A traditional eBook usually looks like a textbook chapter: It’s got an introduction, a list of sections, and a lot of text that follows a linear progression of concepts designed to be read in order. There’s usually some kind of summary conclusion at the end. This structure has worked with print for years. But it’s not a structure that translates well to the web.
It also looks up to date – the layout and interface are much more accessible than those of some competitors. Lucidpress is an online program, so you don’t download it, and you store your projects in the cloud. Some may see it as a downside to need internet access to work on projects, but it’s fairly common practice nowadays. You can sign up for a free trial on Lucidpress’ site, and you can even access the software for free if you’re a student or teacher. However, the program’s project variety is what really makes it a great option. It includes publishing formats for business reporting as well as those to help educators make learning material more engaging. There’s also a space to create personal projects like family photo albums and picture books. The service makes it easy to add images and sound to your work.

Only problem? Your not too 'savvy' in the design creation department! You've tinkered with Canva, Adobe Pages, and other eBook creation platforms such as Beacon, and the end results are, well... lets just say "less than desirable!" - I know, design is just not your thing! And now, finishing off your eBook has turned into a massive struggle, instead of being the rush of excitement it should be!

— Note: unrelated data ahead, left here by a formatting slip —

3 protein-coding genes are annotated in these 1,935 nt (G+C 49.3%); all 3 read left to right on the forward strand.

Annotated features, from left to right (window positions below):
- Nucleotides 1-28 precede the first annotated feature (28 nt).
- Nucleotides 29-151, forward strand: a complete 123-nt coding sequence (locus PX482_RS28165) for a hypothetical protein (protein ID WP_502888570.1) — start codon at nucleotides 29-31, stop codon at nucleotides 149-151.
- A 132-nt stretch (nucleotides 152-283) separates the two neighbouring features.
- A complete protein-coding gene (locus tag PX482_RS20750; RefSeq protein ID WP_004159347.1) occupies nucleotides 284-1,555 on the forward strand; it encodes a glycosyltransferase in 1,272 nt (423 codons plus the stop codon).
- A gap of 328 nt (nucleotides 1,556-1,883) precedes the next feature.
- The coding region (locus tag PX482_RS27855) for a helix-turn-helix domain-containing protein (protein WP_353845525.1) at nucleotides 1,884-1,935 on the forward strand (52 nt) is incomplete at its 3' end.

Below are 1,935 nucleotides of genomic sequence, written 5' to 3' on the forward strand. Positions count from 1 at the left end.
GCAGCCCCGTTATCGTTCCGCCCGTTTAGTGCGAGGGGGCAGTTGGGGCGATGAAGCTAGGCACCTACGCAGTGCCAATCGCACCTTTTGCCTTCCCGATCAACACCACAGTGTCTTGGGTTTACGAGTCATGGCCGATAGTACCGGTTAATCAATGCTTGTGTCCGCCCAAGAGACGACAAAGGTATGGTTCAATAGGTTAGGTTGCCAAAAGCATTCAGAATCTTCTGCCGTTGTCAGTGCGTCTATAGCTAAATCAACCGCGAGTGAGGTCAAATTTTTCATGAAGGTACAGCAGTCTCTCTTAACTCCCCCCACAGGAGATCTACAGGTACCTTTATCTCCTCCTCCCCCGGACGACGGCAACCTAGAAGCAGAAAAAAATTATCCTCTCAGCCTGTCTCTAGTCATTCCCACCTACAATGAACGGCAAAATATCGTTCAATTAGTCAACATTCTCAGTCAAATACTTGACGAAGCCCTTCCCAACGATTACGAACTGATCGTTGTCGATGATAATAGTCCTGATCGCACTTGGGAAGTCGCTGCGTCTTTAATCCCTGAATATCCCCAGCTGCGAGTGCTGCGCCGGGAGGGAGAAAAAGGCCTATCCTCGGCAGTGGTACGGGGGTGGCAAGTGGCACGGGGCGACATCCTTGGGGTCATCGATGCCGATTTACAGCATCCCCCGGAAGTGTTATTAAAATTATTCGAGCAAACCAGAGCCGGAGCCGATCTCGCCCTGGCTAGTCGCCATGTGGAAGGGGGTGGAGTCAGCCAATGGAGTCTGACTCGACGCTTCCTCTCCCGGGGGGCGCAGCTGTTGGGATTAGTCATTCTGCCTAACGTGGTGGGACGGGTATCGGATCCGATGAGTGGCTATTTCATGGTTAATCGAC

Anything. Well, within reason. Ebooks are simply a marketer's way of delivering lots of critical information in a form their potential customers are most willing to read it. An environmental company might write an ebook all about water conservation. They also might focus an ebook entirely on how their water-saving product is used, or how it helped a customer solve a problem. Discover more ebook ideas at the end of this article.
The service connects with the major eBook publishers, Amazon and Barnes and Noble, as well as with their respective Kindle and Nook formats. It also lets you format content for mobile devices, which is useful if you publish online. The service comes equipped with all the formats and features you need to make online content look good. You can embed videos and photos in articles and combine template types, though you might find this a bit challenging if you’ve never done it before. Atavist also does a decent check of your work to prevent errors in the uploading process. What sets Atavist apart are the customization options it has that other online publication services, like Facebook’s Instant Articles, don’t. For example, you can select a tailored transition for the pages in your eBook. Atavist also walks you through how to protect your work, allowing you to select whether the book is for profit or free to the public. There’s tons of in-program support to help you figure out how to use all the features, which is another reason it’s the overall best eBook software we tested.